Last month I talked with Ted Fick, senior vp at Hino Diesel Trucks (USA). One reason for our chat was Hino's remarkable 27% sales growth last year — in the midst of one of the worst downturns in truck sales in over a decade.
Although Hino is still a very small player in the medium-duty truck market — about ½% total market share and 7% of the medium-duty cabover business — it's starting to see more fleet interest in cabovers. This is a very big deal.
“In the world market, the cabover is it,” says Fick. “North America is the only market where the conventional is king.” Fick adds that 92% of all medium-duty truck sales in North America are conventionals. That's a pretty daunting number if you only sell cabovers.
But Fick and the other cabover OEMs, including American Isuzu Motors, UD Trucks and Mitsubishi Fuso, don't see it that way. For years, they took market share away from each other; now they're taking it away from the conventionals. It seems that medium-duty fleets are taking a second look at which truck design best fits their operations.
“I think the cabover market will grow in the future,” says Dan Cutler, director of low-cab-forward product development at American Isuzu. “With the economy the way it is, customers need to reduce their operating costs by being more efficient…they need to deliver more goods with fewer round trips.” According to Cutler, larger bodies can be mounted on cabovers than can be mounted on conventionals with the same wheelbase — without compromising their ability to turn on narrow streets and alleys. “The cabover can also offer better visibility, leading to safer operation and less vehicle damage,” he adds.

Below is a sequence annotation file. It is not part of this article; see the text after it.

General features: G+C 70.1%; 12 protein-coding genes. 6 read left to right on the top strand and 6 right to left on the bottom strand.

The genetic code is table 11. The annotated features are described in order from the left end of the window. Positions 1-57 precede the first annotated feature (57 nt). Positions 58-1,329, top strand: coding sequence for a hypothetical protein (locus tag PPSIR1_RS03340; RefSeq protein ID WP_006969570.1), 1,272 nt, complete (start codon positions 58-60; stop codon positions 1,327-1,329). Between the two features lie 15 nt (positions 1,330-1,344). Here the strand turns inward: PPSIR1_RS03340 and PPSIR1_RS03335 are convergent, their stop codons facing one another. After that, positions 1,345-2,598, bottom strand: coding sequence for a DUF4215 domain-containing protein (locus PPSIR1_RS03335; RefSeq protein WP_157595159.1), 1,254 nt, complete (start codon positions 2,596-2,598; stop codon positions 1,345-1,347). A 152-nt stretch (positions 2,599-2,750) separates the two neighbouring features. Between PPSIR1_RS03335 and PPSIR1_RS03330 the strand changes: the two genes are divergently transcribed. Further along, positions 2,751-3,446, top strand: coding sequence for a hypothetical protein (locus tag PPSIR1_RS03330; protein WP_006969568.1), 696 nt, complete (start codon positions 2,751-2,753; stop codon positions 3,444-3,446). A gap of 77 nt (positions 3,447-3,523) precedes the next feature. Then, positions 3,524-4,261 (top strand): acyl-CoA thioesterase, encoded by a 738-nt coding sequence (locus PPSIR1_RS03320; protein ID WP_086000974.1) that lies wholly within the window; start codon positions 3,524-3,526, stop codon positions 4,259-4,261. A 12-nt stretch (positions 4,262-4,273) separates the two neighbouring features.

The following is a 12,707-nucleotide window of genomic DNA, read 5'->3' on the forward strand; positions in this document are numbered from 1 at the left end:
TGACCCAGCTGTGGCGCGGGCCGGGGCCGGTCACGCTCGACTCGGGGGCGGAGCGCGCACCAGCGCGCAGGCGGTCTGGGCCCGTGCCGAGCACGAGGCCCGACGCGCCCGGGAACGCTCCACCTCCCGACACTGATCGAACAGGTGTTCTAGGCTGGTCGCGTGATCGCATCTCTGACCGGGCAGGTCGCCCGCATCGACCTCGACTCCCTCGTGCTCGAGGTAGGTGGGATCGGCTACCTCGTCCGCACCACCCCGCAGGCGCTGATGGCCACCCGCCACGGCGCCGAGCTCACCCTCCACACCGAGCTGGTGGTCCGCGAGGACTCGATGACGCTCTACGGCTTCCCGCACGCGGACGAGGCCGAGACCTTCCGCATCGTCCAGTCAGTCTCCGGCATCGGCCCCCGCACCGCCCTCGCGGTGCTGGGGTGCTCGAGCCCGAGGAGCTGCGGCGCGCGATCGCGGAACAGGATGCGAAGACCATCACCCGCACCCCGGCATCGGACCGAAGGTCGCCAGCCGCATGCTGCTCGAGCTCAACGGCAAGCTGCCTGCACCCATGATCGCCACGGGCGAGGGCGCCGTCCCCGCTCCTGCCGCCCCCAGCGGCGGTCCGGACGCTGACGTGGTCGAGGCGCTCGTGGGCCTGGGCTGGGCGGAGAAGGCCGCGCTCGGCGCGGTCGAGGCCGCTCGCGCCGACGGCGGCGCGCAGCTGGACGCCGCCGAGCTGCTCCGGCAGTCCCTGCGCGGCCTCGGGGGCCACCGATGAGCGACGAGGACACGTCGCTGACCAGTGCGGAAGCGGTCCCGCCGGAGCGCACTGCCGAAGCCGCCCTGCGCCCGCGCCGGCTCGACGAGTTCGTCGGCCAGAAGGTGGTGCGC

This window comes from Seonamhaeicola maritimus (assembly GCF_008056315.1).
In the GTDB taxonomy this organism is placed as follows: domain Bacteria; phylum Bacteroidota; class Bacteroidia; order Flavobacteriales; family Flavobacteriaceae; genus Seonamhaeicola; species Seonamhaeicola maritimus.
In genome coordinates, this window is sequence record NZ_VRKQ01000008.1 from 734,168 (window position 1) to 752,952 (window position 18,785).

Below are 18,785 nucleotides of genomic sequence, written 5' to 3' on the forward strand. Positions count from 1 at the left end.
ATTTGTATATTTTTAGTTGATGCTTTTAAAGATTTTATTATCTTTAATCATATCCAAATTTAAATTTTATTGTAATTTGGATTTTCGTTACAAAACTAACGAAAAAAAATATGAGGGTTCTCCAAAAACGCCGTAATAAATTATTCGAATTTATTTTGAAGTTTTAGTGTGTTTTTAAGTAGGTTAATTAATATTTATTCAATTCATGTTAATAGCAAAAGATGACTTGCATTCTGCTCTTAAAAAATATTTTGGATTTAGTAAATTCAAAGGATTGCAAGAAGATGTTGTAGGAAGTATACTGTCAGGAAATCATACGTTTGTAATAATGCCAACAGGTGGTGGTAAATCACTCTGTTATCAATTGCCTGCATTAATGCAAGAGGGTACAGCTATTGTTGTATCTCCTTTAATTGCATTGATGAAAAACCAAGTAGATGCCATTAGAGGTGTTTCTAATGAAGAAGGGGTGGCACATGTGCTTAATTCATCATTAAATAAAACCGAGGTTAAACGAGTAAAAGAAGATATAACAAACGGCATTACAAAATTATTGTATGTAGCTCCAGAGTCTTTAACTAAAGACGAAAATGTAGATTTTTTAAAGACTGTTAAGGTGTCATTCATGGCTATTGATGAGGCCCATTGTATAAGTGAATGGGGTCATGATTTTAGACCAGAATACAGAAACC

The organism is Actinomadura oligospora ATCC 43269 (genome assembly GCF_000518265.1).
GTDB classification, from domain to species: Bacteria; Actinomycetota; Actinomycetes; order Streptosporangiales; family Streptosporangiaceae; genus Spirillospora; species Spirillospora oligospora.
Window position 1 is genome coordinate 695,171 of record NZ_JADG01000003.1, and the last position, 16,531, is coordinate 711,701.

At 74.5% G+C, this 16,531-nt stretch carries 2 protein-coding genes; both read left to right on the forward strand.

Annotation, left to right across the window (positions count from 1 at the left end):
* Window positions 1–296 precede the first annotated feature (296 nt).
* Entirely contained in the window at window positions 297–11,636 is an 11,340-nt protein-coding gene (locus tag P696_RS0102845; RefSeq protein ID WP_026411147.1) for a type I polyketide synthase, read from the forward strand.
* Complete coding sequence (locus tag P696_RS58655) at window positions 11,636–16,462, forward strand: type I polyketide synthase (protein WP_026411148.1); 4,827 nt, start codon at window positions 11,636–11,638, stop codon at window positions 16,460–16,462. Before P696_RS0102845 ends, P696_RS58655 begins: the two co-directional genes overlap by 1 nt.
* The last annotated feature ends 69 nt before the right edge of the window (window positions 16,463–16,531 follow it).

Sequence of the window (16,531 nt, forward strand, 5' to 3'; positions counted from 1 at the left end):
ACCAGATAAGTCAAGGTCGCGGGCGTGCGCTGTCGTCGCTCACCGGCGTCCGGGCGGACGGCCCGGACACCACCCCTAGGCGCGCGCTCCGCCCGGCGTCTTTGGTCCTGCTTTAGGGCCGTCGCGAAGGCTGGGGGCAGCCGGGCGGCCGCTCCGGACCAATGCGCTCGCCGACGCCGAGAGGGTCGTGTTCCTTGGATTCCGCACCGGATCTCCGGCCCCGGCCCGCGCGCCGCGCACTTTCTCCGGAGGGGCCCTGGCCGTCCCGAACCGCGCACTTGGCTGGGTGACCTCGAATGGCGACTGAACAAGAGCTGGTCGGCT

At the same time, the price differential between cabovers and conventionals is disappearing. A couple of months ago, I wrote that the average cabover comes with a $3,000 premium over the conventional model. Todd Bloom, vp-marketing, American Isuzu, says that really isn't the case anymore for cabovers equipped with gasoline engines. And even for those with diesel engines, the difference in price is decreasing. With price paying a smaller role, fleets can look primarily at operational issues when choosing between cabovers and conventionals.
And as Fick points out, those operational issues can be pretty substantial. For starters, the U.S. is rapidly becoming a very urbanized nation. That means more areas with narrow streets to navigate. “Urban density continues to grow,” says Fick. “Fleets are going to need a vehicle to fit those urban applications where a high payload and a tight turning radius are necessities.”
Lots of the big players in the U.S. truck market know that and have reacted accordingly. PACCAR has brought in cabovers from its European-based DAF subsidiary for its Kenworth and Peterbilt lines. Freightliner has developed cabovers in a number of applications, and mergers/partnerships between Volvo/Mack and GM/Isuzu have widened the range of cabover truck offerings. The cabover is no longer an afterthought in the North American market; it's getting serious attention from manufacturers.
Hino also wants to bring its global muscle to bear in the U.S. Parent company Hino Motors is one of Asia's largest truck makers. It's the number-one seller in Japan and has 40% market share in Australia. By 2011, Hino wants to be selling 30,000 Class 3 to 7 trucks in the U.S. annually, an ambitious tenfold increase in sales.
All this activity on the part of manufacturers is a reflection of the fact that U.S. fleets are showing more interest in cabover trucks. Remember that old business axiom, “Go where the money is”? It looks like cabovers may be where the money is in the near future.